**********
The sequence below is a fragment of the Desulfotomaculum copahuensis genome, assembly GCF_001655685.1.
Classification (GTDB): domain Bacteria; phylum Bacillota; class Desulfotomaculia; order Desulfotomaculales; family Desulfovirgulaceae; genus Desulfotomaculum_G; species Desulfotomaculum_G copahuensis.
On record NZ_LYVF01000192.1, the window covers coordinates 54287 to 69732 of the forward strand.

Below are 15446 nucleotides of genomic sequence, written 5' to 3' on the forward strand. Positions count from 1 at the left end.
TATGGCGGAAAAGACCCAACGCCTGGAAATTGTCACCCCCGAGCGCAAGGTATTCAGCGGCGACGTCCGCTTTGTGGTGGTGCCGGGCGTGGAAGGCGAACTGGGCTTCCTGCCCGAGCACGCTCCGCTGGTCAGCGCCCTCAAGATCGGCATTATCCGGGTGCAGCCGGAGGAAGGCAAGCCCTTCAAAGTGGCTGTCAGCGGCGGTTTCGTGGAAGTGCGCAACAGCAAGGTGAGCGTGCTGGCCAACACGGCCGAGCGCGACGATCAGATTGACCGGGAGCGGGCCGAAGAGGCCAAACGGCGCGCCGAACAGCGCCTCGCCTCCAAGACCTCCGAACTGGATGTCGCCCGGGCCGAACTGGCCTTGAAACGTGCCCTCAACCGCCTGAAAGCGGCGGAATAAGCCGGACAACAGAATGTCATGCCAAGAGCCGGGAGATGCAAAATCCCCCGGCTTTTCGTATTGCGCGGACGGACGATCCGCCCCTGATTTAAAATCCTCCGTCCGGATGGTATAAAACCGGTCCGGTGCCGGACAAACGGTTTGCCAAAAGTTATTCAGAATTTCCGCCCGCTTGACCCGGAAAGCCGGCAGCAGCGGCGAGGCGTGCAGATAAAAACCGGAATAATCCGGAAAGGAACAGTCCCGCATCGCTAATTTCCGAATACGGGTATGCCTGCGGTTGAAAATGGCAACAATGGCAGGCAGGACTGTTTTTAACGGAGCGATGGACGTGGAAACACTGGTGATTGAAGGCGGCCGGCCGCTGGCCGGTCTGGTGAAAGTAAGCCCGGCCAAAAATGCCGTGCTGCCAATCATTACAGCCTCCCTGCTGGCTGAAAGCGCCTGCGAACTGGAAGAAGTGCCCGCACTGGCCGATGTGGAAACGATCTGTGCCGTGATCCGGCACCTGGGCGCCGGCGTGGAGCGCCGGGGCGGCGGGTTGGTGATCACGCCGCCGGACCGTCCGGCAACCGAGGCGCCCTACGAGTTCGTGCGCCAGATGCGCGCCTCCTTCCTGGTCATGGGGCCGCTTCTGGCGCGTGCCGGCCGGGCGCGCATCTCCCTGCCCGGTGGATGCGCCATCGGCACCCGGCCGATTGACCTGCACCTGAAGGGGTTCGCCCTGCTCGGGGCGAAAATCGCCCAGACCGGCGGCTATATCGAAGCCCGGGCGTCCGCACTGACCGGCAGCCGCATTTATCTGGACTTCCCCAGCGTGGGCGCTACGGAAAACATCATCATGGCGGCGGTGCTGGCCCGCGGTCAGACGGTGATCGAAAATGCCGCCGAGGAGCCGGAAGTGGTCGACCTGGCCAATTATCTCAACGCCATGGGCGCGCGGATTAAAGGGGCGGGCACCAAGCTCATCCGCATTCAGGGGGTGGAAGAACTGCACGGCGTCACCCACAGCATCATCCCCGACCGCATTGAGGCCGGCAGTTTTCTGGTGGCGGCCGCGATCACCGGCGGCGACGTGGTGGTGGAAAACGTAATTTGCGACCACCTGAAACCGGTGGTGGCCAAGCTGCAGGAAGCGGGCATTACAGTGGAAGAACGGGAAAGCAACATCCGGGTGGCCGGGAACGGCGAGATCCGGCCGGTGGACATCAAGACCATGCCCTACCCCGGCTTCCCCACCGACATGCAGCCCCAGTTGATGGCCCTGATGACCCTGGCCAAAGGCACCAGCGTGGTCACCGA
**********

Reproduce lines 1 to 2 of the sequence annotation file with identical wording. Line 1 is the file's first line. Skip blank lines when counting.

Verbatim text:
The sequence below is a fragment of the Desulfotomaculum copahuensis genome, assembly GCF_001655685.1.
Classification (GTDB): domain Bacteria; phylum Bacillota; class Desulfotomaculia; order Desulfotomaculales; family Desulfovirgulaceae; genus Desulfotomaculum_G; species Desulfotomaculum_G copahuensis.